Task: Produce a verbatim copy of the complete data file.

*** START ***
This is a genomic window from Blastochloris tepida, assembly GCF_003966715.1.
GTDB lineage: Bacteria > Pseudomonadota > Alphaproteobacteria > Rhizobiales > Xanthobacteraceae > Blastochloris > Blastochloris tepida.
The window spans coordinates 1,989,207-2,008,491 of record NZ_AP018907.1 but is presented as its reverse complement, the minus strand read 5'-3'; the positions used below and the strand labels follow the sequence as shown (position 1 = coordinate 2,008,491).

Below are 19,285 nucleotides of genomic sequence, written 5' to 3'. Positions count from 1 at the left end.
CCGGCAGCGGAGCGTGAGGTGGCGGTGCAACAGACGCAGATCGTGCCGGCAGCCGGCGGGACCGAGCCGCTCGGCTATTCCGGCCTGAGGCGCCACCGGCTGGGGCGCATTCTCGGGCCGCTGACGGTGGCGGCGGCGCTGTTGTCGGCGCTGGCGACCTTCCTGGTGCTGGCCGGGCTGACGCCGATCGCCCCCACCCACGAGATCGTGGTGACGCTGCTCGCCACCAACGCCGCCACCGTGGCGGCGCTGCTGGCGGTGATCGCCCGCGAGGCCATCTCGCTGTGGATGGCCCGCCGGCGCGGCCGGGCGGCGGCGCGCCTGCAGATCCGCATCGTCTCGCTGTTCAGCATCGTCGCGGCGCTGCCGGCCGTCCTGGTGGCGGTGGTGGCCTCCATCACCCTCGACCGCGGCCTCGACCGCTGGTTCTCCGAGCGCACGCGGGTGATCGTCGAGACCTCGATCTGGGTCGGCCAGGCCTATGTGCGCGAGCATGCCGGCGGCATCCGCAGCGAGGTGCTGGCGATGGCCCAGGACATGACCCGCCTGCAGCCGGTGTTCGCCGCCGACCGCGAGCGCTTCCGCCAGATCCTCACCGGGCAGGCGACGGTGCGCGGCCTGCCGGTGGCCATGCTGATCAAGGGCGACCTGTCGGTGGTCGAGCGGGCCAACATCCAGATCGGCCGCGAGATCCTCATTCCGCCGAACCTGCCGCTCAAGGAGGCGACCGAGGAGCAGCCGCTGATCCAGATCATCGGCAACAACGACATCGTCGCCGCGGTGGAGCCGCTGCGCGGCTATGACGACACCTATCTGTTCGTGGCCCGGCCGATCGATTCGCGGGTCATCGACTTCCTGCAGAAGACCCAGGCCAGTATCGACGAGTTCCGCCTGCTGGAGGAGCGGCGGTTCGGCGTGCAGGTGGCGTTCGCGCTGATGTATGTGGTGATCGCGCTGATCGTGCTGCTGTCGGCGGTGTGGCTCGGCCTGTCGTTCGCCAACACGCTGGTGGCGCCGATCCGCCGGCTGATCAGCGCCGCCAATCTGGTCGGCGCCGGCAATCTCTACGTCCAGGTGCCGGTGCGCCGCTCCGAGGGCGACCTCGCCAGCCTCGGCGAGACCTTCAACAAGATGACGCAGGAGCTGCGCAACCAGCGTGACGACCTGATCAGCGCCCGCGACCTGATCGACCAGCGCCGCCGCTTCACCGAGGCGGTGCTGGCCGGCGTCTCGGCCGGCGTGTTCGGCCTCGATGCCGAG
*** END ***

This is a genomic window from Blastochloris tepida, assembly GCF_003966715.1.
GTDB lineage: Bacteria > Pseudomonadota > Alphaproteobacteria > Rhizobiales > Xanthobacteraceae > Blastochloris > Blastochloris tepida.
The window spans coordinates 1,989,207-2,008,491 of record NZ_AP018907.1 but is presented as its reverse complement, the minus strand read 5'-3'; the positions used below and the strand labels follow the sequence as shown (position 1 = coordinate 2,008,491).

Below are 19,285 nucleotides of genomic sequence, written 5' to 3'. Positions count from 1 at the left end.
CCGGCAGCGGAGCGTGAGGTGGCGGTGCAACAGACGCAGATCGTGCCGGCAGCCGGCGGGACCGAGCCGCTCGGCTATTCCGGCCTGAGGCGCCACCGGCTGGGGCGCATTCTCGGGCCGCTGACGGTGGCGGCGGCGCTGTTGTCGGCGCTGGCGACCTTCCTGGTGCTGGCCGGGCTGACGCCGATCGCCCCCACCCACGAGATCGTGGTGACGCTGCTCGCCACCAACGCCGCCACCGTGGCGGCGCTGCTGGCGGTGATCGCCCGCGAGGCCATCTCGCTGTGGATGGCCCGCCGGCGCGGCCGGGCGGCGGCGCGCCTGCAGATCCGCATCGTCTCGCTGTTCAGCATCGTCGCGGCGCTGCCGGCCGTCCTGGTGGCGGTGGTGGCCTCCATCACCCTCGACCGCGGCCTCGACCGCTGGTTCTCCGAGCGCACGCGGGTGATCGTCGAGACCTCGATCTGGGTCGGCCAGGCCTATGTGCGCGAGCATGCCGGCGGCATCCGCAGCGAGGTGCTGGCGATGGCCCAGGACATGACCCGCCTGCAGCCGGTGTTCGCCGCCGACCGCGAGCGCTTCCGCCAGATCCTCACCGGGCAGGCGACGGTGCGCGGCCTGCCGGTGGCCATGCTGATCAAGGGCGACCTGTCGGTGGTCGAGCGGGCCAACATCCAGATCGGCCGCGAGATCCTCATTCCGCCGAACCTGCCGCTCAAGGAGGCGACCGAGGAGCAGCCGCTGATCCAGATCATCGGCAACAACGACATCGTCGCCGCGGTGGAGCCGCTGCGCGGCTATGACGACACCTATCTGTTCGTGGCCCGGCCGATCGATTCGCGGGTCATCGACTTCCTGCAGAAGACCCAGGCCAGTATCGACGAGTTCCGCCTGCTGGAGGAGCGGCGGTTCGGCGTGCAGGTGGCGTTCGCGCTGATGTATGTGGTGATCGCGCTGATCGTGCTGCTGTCGGCGGTGTGGCTCGGCCTGTCGTTCGCCAACACGCTGGTGGCGCCGATCCGCCGGCTGATCAGCGCCGCCAATCTGGTCGGCGCCGGCAATCTCTACGTCCAGGTGCCGGTGCGCCGCTCCGAGGGCGACCTCGCCAGCCTCGGCGAGACCTTCAACAAGATGACGCAGGAGCTGCGCAACCAGCGTGACGACCTGATCAGCGCCCGCGACCTGATCGACCAGCGCCGCCGCTTCACCGAGGCGGTGCTGGCCGGCGTCTCGGCCGGCGTGTTCGGCCTCGATGCCGAG